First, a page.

From Clinic to the Classroom: Teaching about Narrative Medicine and Health Inequity at Rhodes College

After a hiatus during medical training (med school, residency, first year fellowship), I am excited to be back in the classroom teaching about narrative medicine and health inequity at Rhodes College this semester! The course is designed for post-baccalaureate Health Equity students and advanced undergraduate students, and I will share my teaching materials here, just like old times. I look forward to teaching alongside my clinical duties as a combined fellow in pediatric hematology/oncology and hospice and palliative medicine.

HLEQ 430 introduces the field of Narrative Medicine and the role of narrative in raising awareness of health inequity. Illness narratives illuminate patient experiences with social determinants of health, and clinician narratives provide insight into healthcare perspectives on inequity. Through a close study of medical narratives, we will delve into systems of health inequality, implicit bias, systemic racism and sexism, narrative ethics, death and dying, mental illness, disability, and more. Students will have the opportunity to engage with narrative medicine theory and discourse as well as to create their own forms of narrative. This course is designed for individuals interested in health equity, medicine, nursing, public health, medical anthropology, clinical psychology, other health-related fields to gain an interdisciplinary understanding and humanistic perspective of medicine through the lens of narrative.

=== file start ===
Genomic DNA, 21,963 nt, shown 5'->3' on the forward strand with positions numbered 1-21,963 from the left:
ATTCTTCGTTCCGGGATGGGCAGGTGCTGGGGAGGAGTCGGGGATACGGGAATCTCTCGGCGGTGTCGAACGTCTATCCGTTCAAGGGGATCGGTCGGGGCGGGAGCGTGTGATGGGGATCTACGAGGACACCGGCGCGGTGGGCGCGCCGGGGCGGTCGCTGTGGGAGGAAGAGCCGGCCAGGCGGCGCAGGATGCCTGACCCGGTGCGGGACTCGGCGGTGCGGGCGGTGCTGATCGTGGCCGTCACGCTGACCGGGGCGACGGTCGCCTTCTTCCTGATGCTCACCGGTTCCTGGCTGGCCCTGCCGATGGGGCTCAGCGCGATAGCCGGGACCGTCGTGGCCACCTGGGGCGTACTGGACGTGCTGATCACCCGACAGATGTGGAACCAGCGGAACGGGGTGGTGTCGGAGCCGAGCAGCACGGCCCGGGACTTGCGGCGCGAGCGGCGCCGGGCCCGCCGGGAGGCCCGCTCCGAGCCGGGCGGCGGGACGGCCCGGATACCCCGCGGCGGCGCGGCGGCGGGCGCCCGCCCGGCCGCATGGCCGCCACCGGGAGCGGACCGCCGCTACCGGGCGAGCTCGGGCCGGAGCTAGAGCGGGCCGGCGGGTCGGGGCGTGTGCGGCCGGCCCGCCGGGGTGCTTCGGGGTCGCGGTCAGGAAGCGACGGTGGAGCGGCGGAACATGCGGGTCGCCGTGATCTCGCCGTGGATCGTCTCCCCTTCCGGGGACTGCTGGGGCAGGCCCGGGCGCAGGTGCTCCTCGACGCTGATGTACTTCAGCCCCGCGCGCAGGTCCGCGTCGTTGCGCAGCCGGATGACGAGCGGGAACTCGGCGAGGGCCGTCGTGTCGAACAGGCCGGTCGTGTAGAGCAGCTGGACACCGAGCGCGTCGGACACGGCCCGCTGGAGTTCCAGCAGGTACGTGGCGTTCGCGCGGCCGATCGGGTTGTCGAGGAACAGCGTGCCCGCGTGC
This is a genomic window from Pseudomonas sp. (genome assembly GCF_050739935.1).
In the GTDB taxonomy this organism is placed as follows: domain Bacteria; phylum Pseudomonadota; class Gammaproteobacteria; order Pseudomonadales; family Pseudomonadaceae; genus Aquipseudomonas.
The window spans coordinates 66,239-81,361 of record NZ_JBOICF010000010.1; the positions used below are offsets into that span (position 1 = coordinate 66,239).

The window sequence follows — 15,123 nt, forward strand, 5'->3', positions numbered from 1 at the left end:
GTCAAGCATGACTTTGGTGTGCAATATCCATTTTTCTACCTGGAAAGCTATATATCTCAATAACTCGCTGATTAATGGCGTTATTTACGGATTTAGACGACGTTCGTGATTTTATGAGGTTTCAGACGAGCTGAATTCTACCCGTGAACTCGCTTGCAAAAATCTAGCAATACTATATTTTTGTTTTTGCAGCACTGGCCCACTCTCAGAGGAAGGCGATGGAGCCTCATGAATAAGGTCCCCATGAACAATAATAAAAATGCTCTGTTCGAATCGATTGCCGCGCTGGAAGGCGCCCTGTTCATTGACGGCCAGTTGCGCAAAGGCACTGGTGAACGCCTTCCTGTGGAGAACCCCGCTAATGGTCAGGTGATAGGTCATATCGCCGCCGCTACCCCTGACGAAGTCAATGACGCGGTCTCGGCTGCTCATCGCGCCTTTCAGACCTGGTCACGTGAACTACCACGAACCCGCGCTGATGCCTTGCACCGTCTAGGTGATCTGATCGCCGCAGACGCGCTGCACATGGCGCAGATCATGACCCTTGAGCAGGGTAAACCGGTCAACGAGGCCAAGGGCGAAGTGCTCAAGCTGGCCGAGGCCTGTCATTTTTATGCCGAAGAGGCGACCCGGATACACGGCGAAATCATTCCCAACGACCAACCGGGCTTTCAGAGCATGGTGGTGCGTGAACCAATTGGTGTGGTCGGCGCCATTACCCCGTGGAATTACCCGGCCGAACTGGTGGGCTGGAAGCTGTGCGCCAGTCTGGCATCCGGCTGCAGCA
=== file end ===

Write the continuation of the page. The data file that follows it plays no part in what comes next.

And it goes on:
Course requirements will include weekly readings and reflections, class participation, a mid-term narrative analysis paper, and a final project of narrative creation.

Image courtesy of Tara Winstead.

4 Comments

Filed under Narrative Medicine and Health Inequity

4 responses to “From Clinic to the Classroom: Teaching about Narrative Medicine and Health Inequity at Rhodes College

  1. I can’t wait to read more about how this course goes and what your experiences are in teaching it, Trisha. So proud of you and excited for your students!

  2. Jacqueline Williams-Reade

    You’re back! So fantastic. I also work in pediatric oncology and Palliative Care. I can’t seem to open your documents and I’d love to see them if possible. Thanks!

    • Thanks, Jacqueline! I appreciate you letting me know and have fixed the links, so please let me know if it doesn’t work for you. Great to meet another person working in the pediatric oncology/palliative care space!

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